Building Men teaches students what manhood can really mean


When Joe Horan went through a divorce he came to a startling personal realization. He had been chasing a definition of manhood that was prized by society but that felt superficial and misguided.

His life, he says, lacked substance and depth. Chasing money, women, and sports held outsize significance. He wanted to “find healing from the unhealthy messages I believed about masculinity.”

Why We Wrote This

Joe Horan felt that society’s definition of masculinity was leading him down the wrong path. So he built a positive vision of manhood not just for himself, but also for the teenagers he mentors.

A physical education teacher at the time, Mr. Horan saw young boys around him embarking on a similar path and sought to offer a broader, more positive idea of manhood.

Through fellowship with male peers and mentors, his Building Men mentorship program has helped more than a thousand students gain perspective, work to restore self-worth, and learn to calm emotions. Kids participate in community service and mentor-led talks to help students navigate the stresses of adolescence.

A basketball component offers an accessible entry point for many students, but the program’s secret is how it dives into off-the-court issues through reinforced discussions on character.

“They sign up because they want to play basketball,” Mr. Horan says. “By the end of the year, they can better define their journey and a vision of their masculinity.” 

On a recent Tuesday, an after-school session for sixth- through eighth-grade boys starts in a second-floor cafeteria. Today’s lesson: attentive listening.

Samuel Colabufo, whom the young men call “Captain C,” asks the nine students to recite the Building Men creed. A few rattle it off with confidence, but many have just begun the program, an initiative of more than 15 years that has guided more than a thousand boys in the Syracuse City School District through a combination of mentorship, character building, and sports.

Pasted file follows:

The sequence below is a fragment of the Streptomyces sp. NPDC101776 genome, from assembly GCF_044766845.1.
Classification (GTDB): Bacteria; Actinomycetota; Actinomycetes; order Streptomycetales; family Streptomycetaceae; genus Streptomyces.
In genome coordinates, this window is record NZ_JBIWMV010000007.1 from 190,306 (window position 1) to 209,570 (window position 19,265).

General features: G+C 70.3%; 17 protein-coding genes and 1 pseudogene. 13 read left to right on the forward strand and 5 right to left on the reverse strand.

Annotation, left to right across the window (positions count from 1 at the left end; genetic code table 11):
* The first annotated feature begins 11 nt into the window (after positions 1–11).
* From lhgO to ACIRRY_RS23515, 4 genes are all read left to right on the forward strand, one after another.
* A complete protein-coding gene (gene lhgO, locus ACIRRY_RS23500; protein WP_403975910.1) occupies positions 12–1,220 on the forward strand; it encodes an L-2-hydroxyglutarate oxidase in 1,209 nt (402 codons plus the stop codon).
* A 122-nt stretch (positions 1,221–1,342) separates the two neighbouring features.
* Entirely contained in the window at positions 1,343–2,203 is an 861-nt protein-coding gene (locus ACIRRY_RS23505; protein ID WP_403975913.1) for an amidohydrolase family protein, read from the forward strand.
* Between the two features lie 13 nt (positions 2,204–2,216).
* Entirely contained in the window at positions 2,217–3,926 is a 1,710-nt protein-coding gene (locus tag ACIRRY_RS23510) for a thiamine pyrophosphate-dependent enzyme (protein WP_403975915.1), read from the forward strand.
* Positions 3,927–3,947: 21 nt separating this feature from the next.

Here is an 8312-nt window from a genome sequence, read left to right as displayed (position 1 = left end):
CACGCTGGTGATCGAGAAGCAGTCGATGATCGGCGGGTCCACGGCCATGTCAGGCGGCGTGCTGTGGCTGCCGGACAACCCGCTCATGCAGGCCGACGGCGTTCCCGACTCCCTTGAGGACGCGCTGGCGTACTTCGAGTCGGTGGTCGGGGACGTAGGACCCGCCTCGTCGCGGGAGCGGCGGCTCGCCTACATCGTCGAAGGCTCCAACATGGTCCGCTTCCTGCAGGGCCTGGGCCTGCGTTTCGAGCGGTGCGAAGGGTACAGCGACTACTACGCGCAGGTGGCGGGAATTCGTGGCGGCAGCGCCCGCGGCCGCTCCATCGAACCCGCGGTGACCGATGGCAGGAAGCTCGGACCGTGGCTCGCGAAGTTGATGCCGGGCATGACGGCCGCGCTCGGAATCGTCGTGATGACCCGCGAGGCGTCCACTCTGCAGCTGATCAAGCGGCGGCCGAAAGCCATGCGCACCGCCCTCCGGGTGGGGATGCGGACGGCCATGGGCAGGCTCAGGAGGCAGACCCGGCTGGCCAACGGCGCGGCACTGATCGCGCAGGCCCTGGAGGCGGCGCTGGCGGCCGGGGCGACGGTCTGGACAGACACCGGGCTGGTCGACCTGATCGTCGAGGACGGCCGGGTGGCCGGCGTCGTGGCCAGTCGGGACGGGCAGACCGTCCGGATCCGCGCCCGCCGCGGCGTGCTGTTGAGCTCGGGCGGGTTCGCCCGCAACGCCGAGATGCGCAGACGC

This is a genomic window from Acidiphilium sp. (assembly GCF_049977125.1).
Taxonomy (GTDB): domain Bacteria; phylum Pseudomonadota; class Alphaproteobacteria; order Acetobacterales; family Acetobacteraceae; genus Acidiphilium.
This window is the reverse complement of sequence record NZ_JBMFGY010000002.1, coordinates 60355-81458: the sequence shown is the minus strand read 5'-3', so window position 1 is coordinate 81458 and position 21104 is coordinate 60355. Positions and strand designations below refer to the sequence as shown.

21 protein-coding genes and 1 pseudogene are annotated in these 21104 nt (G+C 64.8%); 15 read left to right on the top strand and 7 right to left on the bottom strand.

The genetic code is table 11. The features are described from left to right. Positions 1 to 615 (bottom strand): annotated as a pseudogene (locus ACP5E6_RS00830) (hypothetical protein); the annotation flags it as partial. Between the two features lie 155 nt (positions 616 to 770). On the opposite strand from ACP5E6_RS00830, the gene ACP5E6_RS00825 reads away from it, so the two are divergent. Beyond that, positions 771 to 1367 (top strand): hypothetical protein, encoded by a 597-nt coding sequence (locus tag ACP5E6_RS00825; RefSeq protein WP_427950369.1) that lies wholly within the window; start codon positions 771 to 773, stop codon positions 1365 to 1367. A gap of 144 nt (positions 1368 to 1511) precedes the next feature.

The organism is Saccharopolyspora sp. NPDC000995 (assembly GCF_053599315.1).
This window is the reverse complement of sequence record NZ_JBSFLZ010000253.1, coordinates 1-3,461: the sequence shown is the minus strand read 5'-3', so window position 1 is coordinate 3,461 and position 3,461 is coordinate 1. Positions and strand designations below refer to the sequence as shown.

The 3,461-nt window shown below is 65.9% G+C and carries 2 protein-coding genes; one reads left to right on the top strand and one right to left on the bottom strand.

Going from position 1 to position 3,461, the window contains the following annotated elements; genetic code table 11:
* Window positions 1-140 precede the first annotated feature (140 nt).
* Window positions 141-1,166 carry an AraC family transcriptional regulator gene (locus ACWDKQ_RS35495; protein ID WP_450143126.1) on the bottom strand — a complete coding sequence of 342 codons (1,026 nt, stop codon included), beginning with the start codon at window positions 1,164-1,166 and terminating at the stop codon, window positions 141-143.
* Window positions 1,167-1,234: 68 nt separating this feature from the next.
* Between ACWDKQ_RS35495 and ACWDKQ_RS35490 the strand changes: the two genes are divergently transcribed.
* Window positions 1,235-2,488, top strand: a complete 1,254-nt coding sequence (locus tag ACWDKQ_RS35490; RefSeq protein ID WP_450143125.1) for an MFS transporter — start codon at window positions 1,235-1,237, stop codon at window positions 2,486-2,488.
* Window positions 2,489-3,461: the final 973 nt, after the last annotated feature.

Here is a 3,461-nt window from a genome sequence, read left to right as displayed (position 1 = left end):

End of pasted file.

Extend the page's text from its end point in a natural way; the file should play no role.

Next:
Eighth grader De’Kota White, who has been involved for two weeks, does not yet have the 16-line creed memorized. He learned about the program during an opening-year assembly where Building Men’s founder, Joe Horan, spoke. De’Kota wanted to join because it sounded fun.

Why We Wrote This

Joe Horan felt that society’s definition of masculinity was leading him down the wrong path. So he built a positive vision of manhood not just for himself, but also for the teenagers he mentors.

“They do a lot and you get a chance to plays games at school,” he says. He looks forward to field trips, and by the end of the school year, attending the Rite of Passage – a culminating activity to prepare middle schoolers for their transition to high school.

Mr. Horan, who’s worked in the district for 30 years, says in an interview that the various elements of Building Men may seem small from the outside, “but aren’t small to the individuals involved.”

MICHAEL GREENLAR/SPECIAL TO THE CHRISTIAN SCIENCE MONITOR

With Building Men, Joe Horan has guided more than a thousand boys in the Syracuse City School District through a combination of mentorship, character building, and sports.

A personal journey

Looking back, Mr. Horan says his program evolved from a low point in his life. In 2004 as he went through a divorce, he realized he was chasing society’s definition of manhood. His life, he says, lacked substance and depth. “A desire became planted in my heart … to find healing from the unhealthy messages I believed about masculinity,” he says. 



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